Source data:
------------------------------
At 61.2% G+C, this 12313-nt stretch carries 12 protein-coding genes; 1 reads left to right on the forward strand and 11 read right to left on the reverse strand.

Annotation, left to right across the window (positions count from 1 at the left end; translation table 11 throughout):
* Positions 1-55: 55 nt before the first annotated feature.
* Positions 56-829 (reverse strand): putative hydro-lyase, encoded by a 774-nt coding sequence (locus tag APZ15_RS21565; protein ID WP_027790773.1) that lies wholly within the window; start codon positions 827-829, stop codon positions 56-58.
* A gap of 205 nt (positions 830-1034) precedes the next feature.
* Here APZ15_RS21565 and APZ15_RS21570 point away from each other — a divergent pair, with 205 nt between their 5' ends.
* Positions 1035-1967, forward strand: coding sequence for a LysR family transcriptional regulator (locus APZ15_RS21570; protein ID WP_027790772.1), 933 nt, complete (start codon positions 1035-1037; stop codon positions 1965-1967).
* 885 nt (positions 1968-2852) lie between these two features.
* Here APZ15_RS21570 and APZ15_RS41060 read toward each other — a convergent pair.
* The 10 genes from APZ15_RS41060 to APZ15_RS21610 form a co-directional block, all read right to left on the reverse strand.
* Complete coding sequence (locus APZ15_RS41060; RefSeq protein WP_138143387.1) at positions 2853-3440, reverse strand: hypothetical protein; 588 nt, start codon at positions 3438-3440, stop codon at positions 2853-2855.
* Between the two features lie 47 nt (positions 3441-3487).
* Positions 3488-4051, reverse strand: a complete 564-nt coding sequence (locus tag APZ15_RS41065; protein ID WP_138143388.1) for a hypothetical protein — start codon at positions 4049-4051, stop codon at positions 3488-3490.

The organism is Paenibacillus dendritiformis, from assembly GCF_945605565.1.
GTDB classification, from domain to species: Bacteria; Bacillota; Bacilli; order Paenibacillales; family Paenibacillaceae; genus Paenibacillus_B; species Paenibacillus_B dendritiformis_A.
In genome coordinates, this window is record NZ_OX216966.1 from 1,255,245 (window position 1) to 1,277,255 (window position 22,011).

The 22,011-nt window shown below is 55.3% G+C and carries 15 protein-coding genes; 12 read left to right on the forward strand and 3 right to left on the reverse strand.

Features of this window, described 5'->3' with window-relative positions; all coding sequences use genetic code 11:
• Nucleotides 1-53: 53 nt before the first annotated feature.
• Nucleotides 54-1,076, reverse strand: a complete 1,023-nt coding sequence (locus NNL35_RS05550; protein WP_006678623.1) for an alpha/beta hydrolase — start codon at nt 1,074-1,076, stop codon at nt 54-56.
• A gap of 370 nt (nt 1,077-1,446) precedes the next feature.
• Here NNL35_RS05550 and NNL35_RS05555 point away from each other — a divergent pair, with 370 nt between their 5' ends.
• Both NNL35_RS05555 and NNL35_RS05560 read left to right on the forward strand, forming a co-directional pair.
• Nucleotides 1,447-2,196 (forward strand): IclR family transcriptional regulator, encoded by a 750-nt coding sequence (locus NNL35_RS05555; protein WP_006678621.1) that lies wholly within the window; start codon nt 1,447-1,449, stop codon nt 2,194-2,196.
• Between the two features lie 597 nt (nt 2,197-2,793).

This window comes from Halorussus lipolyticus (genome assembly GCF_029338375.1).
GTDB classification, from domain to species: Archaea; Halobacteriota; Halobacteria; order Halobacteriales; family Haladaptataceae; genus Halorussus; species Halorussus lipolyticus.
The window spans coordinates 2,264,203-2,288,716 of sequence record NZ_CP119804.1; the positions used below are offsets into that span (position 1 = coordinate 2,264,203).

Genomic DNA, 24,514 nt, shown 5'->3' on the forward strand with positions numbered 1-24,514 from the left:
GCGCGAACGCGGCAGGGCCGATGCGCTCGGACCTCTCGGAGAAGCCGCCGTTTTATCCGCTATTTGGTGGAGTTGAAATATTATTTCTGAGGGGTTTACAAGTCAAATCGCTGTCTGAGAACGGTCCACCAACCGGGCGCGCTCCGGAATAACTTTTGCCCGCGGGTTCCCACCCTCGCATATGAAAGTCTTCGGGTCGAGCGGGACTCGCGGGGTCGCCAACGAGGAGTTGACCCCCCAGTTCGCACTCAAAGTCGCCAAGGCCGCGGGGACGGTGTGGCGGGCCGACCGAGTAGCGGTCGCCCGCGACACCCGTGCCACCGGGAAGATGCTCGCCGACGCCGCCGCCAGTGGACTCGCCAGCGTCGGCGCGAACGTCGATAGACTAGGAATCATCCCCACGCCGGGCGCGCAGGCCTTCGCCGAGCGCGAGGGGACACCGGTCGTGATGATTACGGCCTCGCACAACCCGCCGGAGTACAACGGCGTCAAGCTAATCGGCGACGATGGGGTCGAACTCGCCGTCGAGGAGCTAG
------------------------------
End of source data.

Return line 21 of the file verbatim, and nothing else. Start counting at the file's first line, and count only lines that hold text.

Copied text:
• A gap of 370 nt (nt 1,077-1,446) precedes the next feature.